Over the years, a startling array of singers have performed his music everyone from Frank Sinatra and Barbra Streisand to Glen Campbell and Ray Charles -- and most have done it well.
But something magical happens when songwriter Jimmy Webb sits down at a big grand piano and interprets his own work.
A Buffalo audience got to see that in the Tralf Saturday night in a powerful, intimate, funny performance by one of the most successful songwriters of the past half-century.
On a night of bone-chilling temperatures, the tables of the Tralf were about three-quarters full, and those who made the trip downtown seemed to truly enjoy the music and Webb's stories about some of the famous people he met and recorded with.
"I think this is my first concert ever in Buffalo," said the 64-year-old Webb at the outset. "I can't be absolutely sure, because I don't remember the '70s."
His voice will never be mistaken for the golden pipes of Sinatra or Campbell, but Webb's singing was strong and soulful as he worked his way through a list of poignant, time-tested songs.
He opened the show with "Highwayman," an unusual song about reincarnation that was a Grammy winner and a huge hit in the 1990s for a country super group made up of Johnny Cash, Willie Nelson, Kris Kristofferson and Webb's close friend, the late Waylon Jennings. He then moved into "Galveston," his Vietnam War song about a soldier writing a letter to his girlfriend back home as bombs explode all around him.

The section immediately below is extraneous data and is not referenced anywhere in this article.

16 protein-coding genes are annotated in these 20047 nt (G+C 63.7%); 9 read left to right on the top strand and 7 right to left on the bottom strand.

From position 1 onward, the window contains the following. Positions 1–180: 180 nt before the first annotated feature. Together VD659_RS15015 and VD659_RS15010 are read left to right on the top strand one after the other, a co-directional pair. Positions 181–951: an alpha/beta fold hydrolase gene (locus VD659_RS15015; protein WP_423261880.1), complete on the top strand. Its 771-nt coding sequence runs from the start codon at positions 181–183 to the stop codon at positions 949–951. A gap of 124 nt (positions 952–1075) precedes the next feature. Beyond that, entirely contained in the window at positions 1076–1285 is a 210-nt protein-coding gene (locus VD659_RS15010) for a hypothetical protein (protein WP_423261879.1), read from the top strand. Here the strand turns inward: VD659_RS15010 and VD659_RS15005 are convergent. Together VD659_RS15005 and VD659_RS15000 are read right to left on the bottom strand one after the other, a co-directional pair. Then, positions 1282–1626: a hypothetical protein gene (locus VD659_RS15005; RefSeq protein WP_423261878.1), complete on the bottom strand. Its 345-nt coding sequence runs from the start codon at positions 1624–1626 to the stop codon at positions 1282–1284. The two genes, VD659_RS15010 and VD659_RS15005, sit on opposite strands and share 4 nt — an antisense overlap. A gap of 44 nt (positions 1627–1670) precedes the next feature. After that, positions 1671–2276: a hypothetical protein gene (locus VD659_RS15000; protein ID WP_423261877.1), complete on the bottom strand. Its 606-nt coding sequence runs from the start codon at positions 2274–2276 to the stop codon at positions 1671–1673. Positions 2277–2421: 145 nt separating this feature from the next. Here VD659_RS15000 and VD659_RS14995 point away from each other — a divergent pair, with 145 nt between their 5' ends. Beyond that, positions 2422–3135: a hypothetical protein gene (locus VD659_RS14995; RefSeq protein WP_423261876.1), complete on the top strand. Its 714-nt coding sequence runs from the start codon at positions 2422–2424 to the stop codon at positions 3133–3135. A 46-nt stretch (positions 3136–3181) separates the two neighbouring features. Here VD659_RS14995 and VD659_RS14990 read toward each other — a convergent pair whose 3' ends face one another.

"People have asked me, "Is that an antiwar song?' " Webb said. "I say, "No, it was an anti-people getting caught up in war song.' "
Alone on the piano, Webb performed "Oklahoma Nights," a song he recently recorded with country artist Vince Gill, and put everything he had into "All I Know," a soaring ballad that was a hit for Art Garfunkel in the 1970s.
Perhaps the most beautiful song of the night was "Wichita Lineman," a Campbell hit that tells the simple story of a lonely man working on power lines while he thinks about his woman. Webb's piano work was especially moving on this song.
He only performed 10 songs in the 90-minute show, but Webb spent lots of time between numbers telling stories about Sinatra, Jennings, Linda Ronstadt, Harry Nilsson and other luminaries from the music world. At times, the stories went on a bit long, but it was fascinating to hear about a young songwriter -- Webb -- being summoned to Sinatra's huge Los Angeles mansion, carrying a shopping bag full of demo tapes and barely making it into the driveway in a rusted-out Volkswagen.
"Mr. Sinatra treated me like a son," said Webb, who had a musical friendship with Sinatra that lasted more than 20 years.
You could tell Webb was thinking about Sinatra during his version of "Didn't We," a stirring ballad that the Oklahoma native wrote when he was still in high school.
The audience clearly enjoyed the rare chance to see one of America's best tunesmiths practice his craft. They gave him several standing ovations, but some voiced disappointment that he didn't sing two of his most famous songs -- "By The Time I Get To Phoenix" and "MacArthur Park."
Although his voice retains a bit of Oklahoma drawl, Webb now lives in Oyster Bay, Long Island, with his wife, Laura Savini. Last week, he was elected chairman of the Songwriters Hall of Fame.
That seems very fitting.